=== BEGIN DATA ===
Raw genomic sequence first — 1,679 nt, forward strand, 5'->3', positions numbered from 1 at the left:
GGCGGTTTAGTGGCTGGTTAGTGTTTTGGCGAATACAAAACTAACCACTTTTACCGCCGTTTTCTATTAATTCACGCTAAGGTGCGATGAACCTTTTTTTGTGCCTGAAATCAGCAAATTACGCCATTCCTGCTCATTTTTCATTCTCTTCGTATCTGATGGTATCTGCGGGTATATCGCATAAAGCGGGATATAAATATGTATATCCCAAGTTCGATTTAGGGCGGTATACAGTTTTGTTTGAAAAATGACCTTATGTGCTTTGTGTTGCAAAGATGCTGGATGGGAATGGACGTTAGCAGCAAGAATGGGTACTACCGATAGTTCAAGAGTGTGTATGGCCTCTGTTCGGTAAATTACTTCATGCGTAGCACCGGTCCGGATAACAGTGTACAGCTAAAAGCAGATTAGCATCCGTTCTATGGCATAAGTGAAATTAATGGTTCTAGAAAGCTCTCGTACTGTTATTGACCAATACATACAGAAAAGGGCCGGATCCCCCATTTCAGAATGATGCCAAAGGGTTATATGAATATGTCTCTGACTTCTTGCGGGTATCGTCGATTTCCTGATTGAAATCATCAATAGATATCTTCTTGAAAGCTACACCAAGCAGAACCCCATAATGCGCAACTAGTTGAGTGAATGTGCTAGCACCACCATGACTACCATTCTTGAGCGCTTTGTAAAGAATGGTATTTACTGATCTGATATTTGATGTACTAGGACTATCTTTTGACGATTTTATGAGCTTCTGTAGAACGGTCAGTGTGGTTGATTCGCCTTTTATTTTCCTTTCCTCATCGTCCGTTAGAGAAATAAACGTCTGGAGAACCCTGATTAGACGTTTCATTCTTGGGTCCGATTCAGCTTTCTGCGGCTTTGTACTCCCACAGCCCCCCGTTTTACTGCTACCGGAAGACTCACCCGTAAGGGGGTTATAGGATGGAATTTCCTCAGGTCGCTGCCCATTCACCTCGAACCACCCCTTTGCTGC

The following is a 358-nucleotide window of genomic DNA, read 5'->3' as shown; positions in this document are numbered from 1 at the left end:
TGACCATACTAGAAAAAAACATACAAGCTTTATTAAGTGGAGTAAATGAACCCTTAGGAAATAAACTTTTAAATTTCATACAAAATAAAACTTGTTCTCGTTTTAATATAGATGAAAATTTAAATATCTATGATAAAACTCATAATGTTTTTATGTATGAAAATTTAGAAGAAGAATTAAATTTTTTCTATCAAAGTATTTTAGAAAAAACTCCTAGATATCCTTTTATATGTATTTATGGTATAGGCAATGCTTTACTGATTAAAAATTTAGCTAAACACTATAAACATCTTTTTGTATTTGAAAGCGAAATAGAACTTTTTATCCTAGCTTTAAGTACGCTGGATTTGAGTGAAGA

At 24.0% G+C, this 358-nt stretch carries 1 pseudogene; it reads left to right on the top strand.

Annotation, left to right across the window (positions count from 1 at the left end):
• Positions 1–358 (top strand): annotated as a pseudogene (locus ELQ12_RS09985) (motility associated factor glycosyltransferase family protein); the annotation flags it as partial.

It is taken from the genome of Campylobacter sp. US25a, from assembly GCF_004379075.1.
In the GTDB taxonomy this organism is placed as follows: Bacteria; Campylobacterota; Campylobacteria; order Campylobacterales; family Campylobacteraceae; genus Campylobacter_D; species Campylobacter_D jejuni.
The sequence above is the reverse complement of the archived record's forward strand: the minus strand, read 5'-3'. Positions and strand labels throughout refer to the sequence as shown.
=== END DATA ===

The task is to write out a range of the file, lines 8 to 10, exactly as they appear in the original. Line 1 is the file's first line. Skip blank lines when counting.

It is taken from the genome of Campylobacter sp. US25a, from assembly GCF_004379075.1.
In the GTDB taxonomy this organism is placed as follows: Bacteria; Campylobacterota; Campylobacteria; order Campylobacterales; family Campylobacteraceae; genus Campylobacter_D; species Campylobacter_D jejuni.
The sequence above is the reverse complement of the archived record's forward strand: the minus strand, read 5'-3'. Positions and strand labels throughout refer to the sequence as shown.